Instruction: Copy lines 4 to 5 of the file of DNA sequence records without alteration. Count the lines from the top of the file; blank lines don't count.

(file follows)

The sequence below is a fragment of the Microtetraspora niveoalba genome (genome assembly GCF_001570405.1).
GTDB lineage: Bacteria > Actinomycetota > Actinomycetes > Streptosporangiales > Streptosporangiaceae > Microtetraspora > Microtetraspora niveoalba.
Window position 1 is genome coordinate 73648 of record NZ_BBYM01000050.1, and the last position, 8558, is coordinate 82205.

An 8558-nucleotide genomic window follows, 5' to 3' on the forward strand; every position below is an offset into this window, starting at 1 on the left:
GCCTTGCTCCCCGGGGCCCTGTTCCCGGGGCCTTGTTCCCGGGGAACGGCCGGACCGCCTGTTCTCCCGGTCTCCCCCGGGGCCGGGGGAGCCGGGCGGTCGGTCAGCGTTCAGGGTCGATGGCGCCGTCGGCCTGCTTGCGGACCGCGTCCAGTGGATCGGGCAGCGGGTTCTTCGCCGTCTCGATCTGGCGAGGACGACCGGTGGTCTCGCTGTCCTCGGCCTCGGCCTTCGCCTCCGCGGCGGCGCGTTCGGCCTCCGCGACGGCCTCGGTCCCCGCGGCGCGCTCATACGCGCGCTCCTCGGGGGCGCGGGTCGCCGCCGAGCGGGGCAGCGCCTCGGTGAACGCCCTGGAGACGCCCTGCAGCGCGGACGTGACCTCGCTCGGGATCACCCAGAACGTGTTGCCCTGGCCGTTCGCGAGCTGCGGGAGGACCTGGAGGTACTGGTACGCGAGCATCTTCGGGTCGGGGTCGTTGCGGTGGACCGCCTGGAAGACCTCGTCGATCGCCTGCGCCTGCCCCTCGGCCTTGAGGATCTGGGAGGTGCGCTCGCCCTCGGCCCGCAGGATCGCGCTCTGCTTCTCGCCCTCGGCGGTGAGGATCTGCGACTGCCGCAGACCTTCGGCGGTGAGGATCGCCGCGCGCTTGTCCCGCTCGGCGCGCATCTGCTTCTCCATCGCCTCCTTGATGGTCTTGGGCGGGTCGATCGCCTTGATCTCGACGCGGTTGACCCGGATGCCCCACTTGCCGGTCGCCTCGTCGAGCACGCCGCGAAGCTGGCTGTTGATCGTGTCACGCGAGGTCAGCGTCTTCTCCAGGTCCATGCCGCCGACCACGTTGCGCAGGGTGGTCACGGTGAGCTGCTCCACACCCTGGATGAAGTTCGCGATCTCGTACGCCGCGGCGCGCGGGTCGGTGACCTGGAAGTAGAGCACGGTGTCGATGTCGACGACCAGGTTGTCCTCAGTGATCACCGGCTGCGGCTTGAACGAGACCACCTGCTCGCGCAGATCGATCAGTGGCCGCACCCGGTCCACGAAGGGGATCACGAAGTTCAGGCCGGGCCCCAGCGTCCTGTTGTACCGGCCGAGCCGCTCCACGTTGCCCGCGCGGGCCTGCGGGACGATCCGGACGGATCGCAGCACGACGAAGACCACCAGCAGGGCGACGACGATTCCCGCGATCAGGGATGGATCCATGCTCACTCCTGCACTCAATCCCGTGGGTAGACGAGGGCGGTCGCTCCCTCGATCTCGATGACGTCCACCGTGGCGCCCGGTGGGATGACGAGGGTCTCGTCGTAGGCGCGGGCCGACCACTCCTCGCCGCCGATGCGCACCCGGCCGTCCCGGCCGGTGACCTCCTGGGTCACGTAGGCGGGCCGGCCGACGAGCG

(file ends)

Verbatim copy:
An 8558-nucleotide genomic window follows, 5' to 3' on the forward strand; every position below is an offset into this window, starting at 1 on the left:
GCCTTGCTCCCCGGGGCCCTGTTCCCGGGGCCTTGTTCCCGGGGAACGGCCGGACCGCCTGTTCTCCCGGTCTCCCCCGGGGCCGGGGGAGCCGGGCGGTCGGTCAGCGTTCAGGGTCGATGGCGCCGTCGGCCTGCTTGCGGACCGCGTCCAGTGGATCGGGCAGCGGGTTCTTCGCCGTCTCGATCTGGCGAGGACGACCGGTGGTCTCGCTGTCCTCGGCCTCGGCCTTCGCCTCCGCGGCGGCGCGTTCGGCCTCCGCGACGGCCTCGGTCCCCGCGGCGCGCTCATACGCGCGCTCCTCGGGGGCGCGGGTCGCCGCCGAGCGGGGCAGCGCCTCGGTGAACGCCCTGGAGACGCCCTGCAGCGCGGACGTGACCTCGCTCGGGATCACCCAGAACGTGTTGCCCTGGCCGTTCGCGAGCTGCGGGAGGACCTGGAGGTACTGGTACGCGAGCATCTTCGGGTCGGGGTCGTTGCGGTGGACCGCCTGGAAGACCTCGTCGATCGCCTGCGCCTGCCCCTCGGCCTTGAGGATCTGGGAGGTGCGCTCGCCCTCGGCCCGCAGGATCGCGCTCTGCTTCTCGCCCTCGGCGGTGAGGATCTGCGACTGCCGCAGACCTTCGGCGGTGAGGATCGCCGCGCGCTTGTCCCGCTCGGCGCGCATCTGCTTCTCCATCGCCTCCTTGATGGTCTTGGGCGGGTCGATCGCCTTGATCTCGACGCGGTTGACCCGGATGCCCCACTTGCCGGTCGCCTCGTCGAGCACGCCGCGAAGCTGGCTGTTGATCGTGTCACGCGAGGTCAGCGTCTTCTCCAGGTCCATGCCGCCGACCACGTTGCGCAGGGTGGTCACGGTGAGCTGCTCCACACCCTGGATGAAGTTCGCGATCTCGTACGCCGCGGCGCGCGGGTCGGTGACCTGGAAGTAGAGCACGGTGTCGATGTCGACGACCAGGTTGTCCTCAGTGATCACCGGCTGCGGCTTGAACGAGACCACCTGCTCGCGCAGATCGATCAGTGGCCGCACCCGGTCCACGAAGGGGATCACGAAGTTCAGGCCGGGCCCCAGCGTCCTGTTGTACCGGCCGAGCCGCTCCACGTTGCCCGCGCGGGCCTGCGGGACGATCCGGACGGATCGCAGCACGACGAAGACCACCAGCAGGGCGACGACGATTCCCGCGATCAGGGATGGATCCATGCTCACTCCTGCACTCAATCCCGTGGGTAGACGAGGGCGGTCGCTCCCTCGATCTCGATGACGTCCACCGTGGCGCCCGGTGGGATGACGAGGGTCTCGTCGTAGGCGCGGGCCGACCACTCCTCGCCGCCGATGCGCACCCGGCCGTCCCGGCCGGTGACCTCCTGGGTCACGTAGGCGGGCCGGCCGACGAGCG